Our small team of five full-time staff has recently slimmed down by two. That’s right. The three of us now, we churn out a magazine with a circulation of 750,000 every three months, with the help of freelancers and interns. My job is to lead the creative team to make sure all the pieces fall together and that our magazine improves issue on issue. But my not-so-secret motive (and this is one of the most meaningful aspects of what I do) is to help everyone on the team shape their careers.
Of course, I am just lucky enough to work with a group that is as enthusiastic about this as I am, and am at a position where I am able to instigate plans to make things happen. So aside from just “What would be best for the mag?” there are also many conversations of “How does this help you grow?”
But before even landing a job, we all have to start somewhere.
As an editor who first found her footing from a slew of internships, I feel for those looking to break into the challenging, and often times fickle, world of magazines. So I was upset when I saw Condé Nast pull the plug on their internship programme altogether due to a dispute with former interns. It just doesn’t seem right when interns carry out supporting roles so that we can do our jobs better. And while I’m at it, they really should be paid. (I am familiar with the considerations to be made in terms of payment for interns, but allow me to vouch for the newbies here…)
In both the programmes I’ve run in my work place, we treat interns as mini-editors. They do what we do, albeit with more guidance and clear-cut reviews. We hope to support mistakes (acceptable ones!), build interest (or discover lack thereof), hone talent, and for a lack of a better term, ignite passion and encourage curiosities. Never once has anyone made coffee for someone else. Interns are just as beneficial to us as we are to their budding careers. It’s also fun to see what “grow up” to become. Some of my past interns are now a co-ordinator for a non-profit organisation, a scholar, a food editor, and more. So great.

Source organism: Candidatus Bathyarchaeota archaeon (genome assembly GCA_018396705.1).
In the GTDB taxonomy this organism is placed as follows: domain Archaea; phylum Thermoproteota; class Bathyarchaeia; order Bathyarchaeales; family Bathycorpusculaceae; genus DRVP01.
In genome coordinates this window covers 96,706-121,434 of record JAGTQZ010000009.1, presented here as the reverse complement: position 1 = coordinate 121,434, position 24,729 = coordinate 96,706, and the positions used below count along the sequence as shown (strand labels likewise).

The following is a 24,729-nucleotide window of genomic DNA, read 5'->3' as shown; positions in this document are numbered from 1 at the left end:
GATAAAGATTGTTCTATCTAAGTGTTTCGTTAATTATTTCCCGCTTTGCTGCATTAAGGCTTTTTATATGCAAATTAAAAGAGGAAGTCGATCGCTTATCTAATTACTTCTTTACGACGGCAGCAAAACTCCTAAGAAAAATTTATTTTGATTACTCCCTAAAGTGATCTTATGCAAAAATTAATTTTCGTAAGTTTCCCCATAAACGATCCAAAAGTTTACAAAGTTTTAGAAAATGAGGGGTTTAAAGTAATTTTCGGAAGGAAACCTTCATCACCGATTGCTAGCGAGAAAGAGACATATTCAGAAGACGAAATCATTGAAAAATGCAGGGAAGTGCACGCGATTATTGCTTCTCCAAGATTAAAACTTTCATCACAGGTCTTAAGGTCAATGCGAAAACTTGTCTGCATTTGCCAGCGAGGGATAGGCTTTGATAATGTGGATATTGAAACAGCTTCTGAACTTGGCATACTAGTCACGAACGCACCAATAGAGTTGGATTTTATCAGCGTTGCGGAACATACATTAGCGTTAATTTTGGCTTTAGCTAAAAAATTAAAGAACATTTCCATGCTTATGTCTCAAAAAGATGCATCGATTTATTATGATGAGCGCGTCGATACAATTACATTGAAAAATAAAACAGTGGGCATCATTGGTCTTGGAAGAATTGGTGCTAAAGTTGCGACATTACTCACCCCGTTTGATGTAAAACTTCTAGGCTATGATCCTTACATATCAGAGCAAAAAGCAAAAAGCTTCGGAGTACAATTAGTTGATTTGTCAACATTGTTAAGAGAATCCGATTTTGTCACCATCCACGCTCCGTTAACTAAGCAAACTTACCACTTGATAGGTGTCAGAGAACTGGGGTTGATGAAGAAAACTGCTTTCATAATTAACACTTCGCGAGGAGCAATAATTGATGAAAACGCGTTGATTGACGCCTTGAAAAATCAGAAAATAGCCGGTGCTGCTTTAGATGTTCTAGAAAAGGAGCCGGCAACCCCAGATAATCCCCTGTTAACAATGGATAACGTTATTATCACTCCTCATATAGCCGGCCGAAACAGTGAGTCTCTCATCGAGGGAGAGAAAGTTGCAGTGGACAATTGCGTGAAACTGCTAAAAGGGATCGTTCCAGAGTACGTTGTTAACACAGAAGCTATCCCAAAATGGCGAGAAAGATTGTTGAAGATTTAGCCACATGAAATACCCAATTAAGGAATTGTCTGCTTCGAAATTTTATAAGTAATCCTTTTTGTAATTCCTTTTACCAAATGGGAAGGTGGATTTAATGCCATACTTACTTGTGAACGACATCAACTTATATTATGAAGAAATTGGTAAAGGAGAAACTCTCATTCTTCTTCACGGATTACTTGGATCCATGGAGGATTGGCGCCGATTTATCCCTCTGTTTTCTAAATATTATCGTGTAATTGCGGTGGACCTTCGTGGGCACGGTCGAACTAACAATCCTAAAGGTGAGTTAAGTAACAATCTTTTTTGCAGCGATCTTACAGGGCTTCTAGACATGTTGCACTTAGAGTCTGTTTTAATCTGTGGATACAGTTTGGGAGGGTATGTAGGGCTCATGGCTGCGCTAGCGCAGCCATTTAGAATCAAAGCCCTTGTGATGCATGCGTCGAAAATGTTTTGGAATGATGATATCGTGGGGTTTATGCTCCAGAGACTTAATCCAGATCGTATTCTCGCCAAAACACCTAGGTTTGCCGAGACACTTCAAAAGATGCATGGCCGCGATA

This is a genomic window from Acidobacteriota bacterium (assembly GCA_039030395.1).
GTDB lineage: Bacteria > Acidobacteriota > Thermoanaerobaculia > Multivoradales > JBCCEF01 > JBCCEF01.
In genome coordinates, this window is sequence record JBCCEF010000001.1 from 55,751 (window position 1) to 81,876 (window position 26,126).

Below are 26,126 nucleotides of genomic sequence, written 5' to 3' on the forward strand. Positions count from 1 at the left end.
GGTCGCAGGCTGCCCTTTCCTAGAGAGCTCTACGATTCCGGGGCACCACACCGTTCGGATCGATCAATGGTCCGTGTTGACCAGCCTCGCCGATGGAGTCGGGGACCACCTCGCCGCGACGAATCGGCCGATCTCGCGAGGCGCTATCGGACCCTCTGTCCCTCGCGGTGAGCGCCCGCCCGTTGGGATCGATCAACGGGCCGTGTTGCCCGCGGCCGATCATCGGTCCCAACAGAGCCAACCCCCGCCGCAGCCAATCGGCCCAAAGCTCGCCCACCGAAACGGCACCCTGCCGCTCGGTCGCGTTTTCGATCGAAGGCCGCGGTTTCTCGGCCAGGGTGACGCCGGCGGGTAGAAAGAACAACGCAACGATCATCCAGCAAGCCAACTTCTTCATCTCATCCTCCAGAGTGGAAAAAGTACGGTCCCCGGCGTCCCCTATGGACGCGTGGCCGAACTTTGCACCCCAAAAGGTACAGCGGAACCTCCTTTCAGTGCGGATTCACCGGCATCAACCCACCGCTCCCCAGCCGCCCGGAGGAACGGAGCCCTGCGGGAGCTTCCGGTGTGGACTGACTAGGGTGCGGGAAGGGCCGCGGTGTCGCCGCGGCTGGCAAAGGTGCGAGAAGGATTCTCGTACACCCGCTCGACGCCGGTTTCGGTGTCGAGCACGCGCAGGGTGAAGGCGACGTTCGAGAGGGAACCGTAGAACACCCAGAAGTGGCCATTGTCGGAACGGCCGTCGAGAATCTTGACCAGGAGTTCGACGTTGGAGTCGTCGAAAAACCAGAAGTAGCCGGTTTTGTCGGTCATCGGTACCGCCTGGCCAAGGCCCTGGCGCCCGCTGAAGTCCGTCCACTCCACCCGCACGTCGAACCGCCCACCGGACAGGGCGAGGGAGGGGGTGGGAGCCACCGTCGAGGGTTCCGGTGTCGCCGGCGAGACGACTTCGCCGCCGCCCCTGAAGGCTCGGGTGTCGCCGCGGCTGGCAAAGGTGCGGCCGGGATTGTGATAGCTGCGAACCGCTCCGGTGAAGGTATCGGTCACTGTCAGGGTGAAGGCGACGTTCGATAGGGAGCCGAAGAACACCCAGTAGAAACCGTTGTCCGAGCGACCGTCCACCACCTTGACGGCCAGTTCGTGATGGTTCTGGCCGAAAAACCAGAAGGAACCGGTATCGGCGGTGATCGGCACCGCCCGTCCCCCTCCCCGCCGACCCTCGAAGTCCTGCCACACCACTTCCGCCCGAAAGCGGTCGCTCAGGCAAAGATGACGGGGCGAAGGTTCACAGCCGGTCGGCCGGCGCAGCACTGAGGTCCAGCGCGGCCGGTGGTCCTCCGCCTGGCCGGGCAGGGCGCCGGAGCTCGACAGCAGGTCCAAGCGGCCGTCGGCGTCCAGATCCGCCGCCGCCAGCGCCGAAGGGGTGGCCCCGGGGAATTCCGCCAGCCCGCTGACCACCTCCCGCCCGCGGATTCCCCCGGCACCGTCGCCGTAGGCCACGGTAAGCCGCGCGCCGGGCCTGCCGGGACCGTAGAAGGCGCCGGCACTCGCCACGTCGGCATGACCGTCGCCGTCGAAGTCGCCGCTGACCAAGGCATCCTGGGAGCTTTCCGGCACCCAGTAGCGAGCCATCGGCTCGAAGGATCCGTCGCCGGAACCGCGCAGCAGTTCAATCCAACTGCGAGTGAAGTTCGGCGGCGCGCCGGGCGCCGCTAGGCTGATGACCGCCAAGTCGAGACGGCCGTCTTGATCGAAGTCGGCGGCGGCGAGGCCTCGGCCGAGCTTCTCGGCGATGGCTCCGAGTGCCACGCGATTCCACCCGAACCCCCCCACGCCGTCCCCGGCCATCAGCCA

In another lifetime, I would be a teacher. I owe a lot to the wonderful mentors that I had during my school days – I am fortunate to call some of my past teachers and instructors, friends. They are the ones who taught me, among other things, that there is no point in acquiring skills and knowledge for yourself if you’r unable to pass that on.
What I’m trying to iterate here is, I suppose, that the more you lead, the more you learn. And the more you realise you’re still to learn. So fellow managers, let’s make sure the team of the future is as good as what we share with them, and that one colleague you mentor, among the many in our working lives, rises to become another star in the industry.
PS. I realise this entry is laden with cliches, but sometimes that’s just what it’s all about.